Underwater Art Museums – Making a difference in conservation

Sculptor Jason deCaires Taylor places his work underneath the ocean’s surface in locations all over the world.  The exhibits are beautiful and provide a place for ocean life to thrive, but the advantages of his work expand beyond the tiny organisms growing on them.

Taylor’s sculpture park “Ocean Atlas” in the Bahamas drew attention to a nearby leak at an oil refinery.  The pressure from the international news media influenced the government to allocate 10 million dollars towards cleanup.  His park in Granada provided a reason for the government to create a designated area where marine life is protected.  Entrance fees to the park fund park rangers who manage fishing quotas and tourism.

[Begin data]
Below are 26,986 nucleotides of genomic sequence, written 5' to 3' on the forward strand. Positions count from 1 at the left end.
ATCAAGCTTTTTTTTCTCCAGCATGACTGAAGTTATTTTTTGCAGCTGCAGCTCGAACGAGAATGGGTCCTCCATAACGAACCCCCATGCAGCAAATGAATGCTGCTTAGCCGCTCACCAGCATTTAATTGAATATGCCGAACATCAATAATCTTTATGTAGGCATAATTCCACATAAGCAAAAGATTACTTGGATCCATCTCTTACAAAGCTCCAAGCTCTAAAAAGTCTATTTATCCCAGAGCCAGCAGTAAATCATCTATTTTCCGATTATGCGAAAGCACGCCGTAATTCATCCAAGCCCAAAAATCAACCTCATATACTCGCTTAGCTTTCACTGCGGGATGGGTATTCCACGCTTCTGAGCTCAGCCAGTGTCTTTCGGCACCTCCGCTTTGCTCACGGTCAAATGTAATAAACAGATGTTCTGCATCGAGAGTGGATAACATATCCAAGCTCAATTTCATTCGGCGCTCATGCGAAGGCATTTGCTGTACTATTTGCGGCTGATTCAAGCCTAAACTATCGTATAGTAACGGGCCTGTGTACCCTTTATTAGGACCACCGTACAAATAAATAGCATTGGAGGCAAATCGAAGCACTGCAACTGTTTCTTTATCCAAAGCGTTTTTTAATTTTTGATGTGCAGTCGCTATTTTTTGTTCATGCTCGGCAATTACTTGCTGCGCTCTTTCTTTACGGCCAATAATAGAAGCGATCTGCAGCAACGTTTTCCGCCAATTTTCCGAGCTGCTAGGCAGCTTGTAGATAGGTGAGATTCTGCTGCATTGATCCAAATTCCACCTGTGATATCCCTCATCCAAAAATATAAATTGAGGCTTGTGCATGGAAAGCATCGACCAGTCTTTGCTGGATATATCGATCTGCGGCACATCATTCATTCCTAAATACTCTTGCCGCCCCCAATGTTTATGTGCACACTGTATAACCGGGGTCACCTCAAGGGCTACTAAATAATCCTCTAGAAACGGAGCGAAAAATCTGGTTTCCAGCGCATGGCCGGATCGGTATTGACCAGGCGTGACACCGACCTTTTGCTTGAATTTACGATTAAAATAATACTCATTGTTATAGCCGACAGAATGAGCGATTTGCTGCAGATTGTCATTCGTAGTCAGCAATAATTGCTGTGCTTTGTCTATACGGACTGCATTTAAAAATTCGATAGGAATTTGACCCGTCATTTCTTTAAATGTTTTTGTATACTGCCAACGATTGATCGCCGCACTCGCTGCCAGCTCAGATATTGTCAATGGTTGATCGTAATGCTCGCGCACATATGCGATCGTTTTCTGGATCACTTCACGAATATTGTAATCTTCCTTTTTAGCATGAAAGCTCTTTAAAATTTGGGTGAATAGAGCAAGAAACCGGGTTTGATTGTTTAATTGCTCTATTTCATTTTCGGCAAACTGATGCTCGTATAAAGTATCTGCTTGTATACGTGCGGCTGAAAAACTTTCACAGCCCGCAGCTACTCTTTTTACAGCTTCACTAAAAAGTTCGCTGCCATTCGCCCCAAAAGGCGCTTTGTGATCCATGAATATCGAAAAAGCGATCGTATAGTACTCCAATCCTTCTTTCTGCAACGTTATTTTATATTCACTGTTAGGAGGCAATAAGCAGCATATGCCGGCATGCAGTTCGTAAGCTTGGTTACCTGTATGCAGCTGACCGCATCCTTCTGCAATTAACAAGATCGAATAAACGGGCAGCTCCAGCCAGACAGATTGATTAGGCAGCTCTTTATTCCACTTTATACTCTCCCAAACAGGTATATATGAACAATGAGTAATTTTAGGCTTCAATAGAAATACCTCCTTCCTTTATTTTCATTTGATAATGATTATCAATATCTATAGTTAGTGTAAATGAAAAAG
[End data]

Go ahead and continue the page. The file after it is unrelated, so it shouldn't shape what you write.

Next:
The underwater sculpture parks are called museums to help people view the ocean as sacred.  When we hold something sacred, we cherish and protect it.  A museum is a place of preservation, conservation and education.  It becomes a designated point of interest where people can learn about the ocean and participate in its survival.

The work of Jason deCaires Taylor is the perfect combination of art and science that is playing a pivotal role in positive changes to the environment.

Posted by Amy DeCaussin.

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